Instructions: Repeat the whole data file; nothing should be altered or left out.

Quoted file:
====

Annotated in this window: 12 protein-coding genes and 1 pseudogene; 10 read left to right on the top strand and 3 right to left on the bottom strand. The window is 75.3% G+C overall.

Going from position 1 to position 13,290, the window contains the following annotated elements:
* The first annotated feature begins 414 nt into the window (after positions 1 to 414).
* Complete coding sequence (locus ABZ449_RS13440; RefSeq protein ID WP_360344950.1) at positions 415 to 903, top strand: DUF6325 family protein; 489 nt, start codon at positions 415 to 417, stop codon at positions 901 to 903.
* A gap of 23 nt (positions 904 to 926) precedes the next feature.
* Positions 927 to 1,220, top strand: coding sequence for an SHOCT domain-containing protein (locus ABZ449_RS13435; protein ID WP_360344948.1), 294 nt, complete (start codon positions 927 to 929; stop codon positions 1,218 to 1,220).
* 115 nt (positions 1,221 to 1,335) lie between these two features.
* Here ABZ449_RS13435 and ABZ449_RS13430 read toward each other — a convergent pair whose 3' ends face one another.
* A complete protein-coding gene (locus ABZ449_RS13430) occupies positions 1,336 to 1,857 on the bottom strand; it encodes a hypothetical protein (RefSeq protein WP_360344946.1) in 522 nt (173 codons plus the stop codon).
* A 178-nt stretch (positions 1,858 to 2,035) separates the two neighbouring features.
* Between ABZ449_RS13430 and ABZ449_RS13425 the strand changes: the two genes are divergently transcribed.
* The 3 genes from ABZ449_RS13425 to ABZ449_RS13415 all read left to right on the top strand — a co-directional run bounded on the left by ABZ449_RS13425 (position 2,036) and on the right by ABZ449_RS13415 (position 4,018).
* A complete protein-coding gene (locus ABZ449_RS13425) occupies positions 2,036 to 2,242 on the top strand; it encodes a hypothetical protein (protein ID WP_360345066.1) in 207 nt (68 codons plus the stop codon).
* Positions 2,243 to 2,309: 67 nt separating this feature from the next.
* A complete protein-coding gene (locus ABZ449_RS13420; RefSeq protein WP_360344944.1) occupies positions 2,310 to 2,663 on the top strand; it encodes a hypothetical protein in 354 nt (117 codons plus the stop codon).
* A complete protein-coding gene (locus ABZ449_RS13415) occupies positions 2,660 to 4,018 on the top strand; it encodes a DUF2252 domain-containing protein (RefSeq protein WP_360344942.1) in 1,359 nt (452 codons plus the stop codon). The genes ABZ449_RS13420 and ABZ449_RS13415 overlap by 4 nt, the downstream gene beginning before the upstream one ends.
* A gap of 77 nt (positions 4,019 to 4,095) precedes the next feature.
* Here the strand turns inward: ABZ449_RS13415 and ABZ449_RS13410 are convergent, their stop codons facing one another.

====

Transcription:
Annotated in this window: 12 protein-coding genes and 1 pseudogene; 10 read left to right on the top strand and 3 right to left on the bottom strand. The window is 75.3% G+C overall.

Going from position 1 to position 13,290, the window contains the following annotated elements:
* The first annotated feature begins 414 nt into the window (after positions 1 to 414).
* Complete coding sequence (locus ABZ449_RS13440; RefSeq protein ID WP_360344950.1) at positions 415 to 903, top strand: DUF6325 family protein; 489 nt, start codon at positions 415 to 417, stop codon at positions 901 to 903.
* A gap of 23 nt (positions 904 to 926) precedes the next feature.
* Positions 927 to 1,220, top strand: coding sequence for an SHOCT domain-containing protein (locus ABZ449_RS13435; protein ID WP_360344948.1), 294 nt, complete (start codon positions 927 to 929; stop codon positions 1,218 to 1,220).
* 115 nt (positions 1,221 to 1,335) lie between these two features.
* Here ABZ449_RS13435 and ABZ449_RS13430 read toward each other — a convergent pair whose 3' ends face one another.
* A complete protein-coding gene (locus ABZ449_RS13430) occupies positions 1,336 to 1,857 on the bottom strand; it encodes a hypothetical protein (RefSeq protein WP_360344946.1) in 522 nt (173 codons plus the stop codon).
* A 178-nt stretch (positions 1,858 to 2,035) separates the two neighbouring features.
* Between ABZ449_RS13430 and ABZ449_RS13425 the strand changes: the two genes are divergently transcribed.
* The 3 genes from ABZ449_RS13425 to ABZ449_RS13415 all read left to right on the top strand — a co-directional run bounded on the left by ABZ449_RS13425 (position 2,036) and on the right by ABZ449_RS13415 (position 4,018).
* A complete protein-coding gene (locus ABZ449_RS13425) occupies positions 2,036 to 2,242 on the top strand; it encodes a hypothetical protein (protein ID WP_360345066.1) in 207 nt (68 codons plus the stop codon).
* Positions 2,243 to 2,309: 67 nt separating this feature from the next.
* A complete protein-coding gene (locus ABZ449_RS13420; RefSeq protein WP_360344944.1) occupies positions 2,310 to 2,663 on the top strand; it encodes a hypothetical protein in 354 nt (117 codons plus the stop codon).
* A complete protein-coding gene (locus ABZ449_RS13415) occupies positions 2,660 to 4,018 on the top strand; it encodes a DUF2252 domain-containing protein (RefSeq protein WP_360344942.1) in 1,359 nt (452 codons plus the stop codon). The genes ABZ449_RS13420 and ABZ449_RS13415 overlap by 4 nt, the downstream gene beginning before the upstream one ends.
* A gap of 77 nt (positions 4,019 to 4,095) precedes the next feature.
* Here the strand turns inward: ABZ449_RS13415 and ABZ449_RS13410 are convergent, their stop codons facing one another.